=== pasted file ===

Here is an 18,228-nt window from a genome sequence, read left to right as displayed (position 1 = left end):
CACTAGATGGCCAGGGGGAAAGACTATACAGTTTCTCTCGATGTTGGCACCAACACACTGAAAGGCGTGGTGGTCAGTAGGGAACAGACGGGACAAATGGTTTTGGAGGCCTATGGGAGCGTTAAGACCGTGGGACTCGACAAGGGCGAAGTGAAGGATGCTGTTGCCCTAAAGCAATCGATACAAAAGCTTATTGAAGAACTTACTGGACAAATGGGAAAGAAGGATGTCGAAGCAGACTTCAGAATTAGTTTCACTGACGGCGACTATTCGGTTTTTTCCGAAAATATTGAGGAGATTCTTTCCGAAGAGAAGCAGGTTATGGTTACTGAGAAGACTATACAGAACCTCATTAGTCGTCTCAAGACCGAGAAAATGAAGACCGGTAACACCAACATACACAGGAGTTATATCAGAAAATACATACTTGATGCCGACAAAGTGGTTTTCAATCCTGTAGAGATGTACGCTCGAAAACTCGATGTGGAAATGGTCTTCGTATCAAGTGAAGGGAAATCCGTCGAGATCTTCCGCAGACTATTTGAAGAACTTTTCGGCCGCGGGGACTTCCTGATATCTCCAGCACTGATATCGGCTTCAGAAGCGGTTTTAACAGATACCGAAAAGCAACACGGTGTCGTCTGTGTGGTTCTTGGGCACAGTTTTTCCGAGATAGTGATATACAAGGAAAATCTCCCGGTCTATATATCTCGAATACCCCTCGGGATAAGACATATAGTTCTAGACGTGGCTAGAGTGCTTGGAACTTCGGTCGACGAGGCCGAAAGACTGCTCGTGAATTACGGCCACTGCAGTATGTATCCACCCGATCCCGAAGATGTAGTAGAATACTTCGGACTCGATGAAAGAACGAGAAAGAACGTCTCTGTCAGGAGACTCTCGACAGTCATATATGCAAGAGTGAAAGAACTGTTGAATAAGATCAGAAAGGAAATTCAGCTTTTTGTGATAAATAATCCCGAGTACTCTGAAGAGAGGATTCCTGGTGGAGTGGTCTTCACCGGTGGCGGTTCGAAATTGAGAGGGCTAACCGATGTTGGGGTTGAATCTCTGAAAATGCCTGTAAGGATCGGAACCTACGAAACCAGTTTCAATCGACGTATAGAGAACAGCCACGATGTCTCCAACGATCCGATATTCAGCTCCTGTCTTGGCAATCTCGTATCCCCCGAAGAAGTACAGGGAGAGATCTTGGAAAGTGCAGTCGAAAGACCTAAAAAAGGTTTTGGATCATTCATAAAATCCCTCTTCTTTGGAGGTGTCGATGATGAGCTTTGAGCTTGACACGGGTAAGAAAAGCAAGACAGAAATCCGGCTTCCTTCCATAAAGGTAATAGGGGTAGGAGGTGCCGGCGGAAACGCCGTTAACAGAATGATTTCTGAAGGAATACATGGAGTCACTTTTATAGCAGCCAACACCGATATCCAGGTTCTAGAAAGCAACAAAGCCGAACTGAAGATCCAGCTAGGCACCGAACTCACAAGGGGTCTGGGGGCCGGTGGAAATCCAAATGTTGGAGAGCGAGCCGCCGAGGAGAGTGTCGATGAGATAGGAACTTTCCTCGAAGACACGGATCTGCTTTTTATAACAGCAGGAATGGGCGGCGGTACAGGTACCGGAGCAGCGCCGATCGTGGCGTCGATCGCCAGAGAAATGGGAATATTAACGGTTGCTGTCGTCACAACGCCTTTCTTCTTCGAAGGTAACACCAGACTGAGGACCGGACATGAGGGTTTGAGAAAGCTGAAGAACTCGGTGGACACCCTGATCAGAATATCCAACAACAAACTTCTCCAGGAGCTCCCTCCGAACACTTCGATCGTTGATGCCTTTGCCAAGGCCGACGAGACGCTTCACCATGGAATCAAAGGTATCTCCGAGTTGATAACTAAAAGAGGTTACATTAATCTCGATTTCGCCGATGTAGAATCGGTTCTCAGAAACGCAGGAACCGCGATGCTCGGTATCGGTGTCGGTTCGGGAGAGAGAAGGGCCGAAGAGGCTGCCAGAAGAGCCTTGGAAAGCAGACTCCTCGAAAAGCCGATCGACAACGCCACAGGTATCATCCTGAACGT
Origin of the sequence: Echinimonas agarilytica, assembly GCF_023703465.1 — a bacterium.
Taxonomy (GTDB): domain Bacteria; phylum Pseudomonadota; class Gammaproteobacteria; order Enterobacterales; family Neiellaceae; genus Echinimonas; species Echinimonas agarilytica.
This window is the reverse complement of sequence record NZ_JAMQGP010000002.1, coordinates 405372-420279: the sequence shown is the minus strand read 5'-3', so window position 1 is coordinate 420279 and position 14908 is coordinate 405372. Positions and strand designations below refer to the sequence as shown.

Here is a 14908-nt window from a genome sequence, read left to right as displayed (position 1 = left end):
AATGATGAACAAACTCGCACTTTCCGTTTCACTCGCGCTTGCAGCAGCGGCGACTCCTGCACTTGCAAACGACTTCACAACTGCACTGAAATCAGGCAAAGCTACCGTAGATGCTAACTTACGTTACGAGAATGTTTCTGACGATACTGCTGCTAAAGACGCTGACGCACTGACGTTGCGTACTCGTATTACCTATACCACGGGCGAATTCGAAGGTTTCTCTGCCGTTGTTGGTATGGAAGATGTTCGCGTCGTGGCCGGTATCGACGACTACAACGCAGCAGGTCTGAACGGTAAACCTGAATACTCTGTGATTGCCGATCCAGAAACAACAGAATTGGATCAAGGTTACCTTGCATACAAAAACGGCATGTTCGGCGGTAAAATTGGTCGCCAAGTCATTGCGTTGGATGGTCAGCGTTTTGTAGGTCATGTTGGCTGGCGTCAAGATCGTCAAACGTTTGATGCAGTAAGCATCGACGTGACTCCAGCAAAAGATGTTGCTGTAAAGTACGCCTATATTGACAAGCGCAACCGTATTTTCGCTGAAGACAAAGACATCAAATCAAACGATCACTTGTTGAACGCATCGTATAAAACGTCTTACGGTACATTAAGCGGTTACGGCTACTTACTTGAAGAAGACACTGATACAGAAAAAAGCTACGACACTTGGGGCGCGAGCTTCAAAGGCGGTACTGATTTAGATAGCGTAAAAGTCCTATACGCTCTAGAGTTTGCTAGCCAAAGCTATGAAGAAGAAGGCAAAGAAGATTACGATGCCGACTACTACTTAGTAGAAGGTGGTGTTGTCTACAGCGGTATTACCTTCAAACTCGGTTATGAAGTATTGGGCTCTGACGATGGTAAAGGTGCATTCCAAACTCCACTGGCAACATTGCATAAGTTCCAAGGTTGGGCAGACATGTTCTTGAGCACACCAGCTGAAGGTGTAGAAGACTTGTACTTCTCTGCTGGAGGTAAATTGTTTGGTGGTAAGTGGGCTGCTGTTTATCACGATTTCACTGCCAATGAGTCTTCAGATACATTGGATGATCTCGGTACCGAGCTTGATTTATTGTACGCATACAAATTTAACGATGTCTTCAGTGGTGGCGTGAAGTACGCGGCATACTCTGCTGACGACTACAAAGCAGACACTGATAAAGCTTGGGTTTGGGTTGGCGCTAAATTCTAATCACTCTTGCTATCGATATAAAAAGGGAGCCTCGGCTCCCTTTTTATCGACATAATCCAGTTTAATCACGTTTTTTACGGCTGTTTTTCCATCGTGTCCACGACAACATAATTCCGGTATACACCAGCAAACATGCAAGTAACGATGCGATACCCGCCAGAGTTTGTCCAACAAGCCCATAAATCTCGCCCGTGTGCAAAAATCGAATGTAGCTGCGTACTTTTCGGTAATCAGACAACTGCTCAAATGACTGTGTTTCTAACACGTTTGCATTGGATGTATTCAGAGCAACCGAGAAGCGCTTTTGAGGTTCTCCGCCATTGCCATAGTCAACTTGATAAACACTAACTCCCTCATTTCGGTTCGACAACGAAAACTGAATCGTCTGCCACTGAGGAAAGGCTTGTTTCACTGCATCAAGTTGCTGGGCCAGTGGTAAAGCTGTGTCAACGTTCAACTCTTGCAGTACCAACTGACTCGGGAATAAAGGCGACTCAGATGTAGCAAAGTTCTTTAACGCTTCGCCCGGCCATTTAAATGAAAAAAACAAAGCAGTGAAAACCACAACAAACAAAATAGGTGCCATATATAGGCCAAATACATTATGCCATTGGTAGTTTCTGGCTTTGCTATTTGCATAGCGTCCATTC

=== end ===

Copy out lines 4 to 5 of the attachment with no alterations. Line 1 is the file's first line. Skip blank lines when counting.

Taxonomy (GTDB): domain Bacteria; phylum Pseudomonadota; class Gammaproteobacteria; order Enterobacterales; family Neiellaceae; genus Echinimonas; species Echinimonas agarilytica.
This window is the reverse complement of sequence record NZ_JAMQGP010000002.1, coordinates 405372-420279: the sequence shown is the minus strand read 5'-3', so window position 1 is coordinate 420279 and position 14908 is coordinate 405372. Positions and strand designations below refer to the sequence as shown.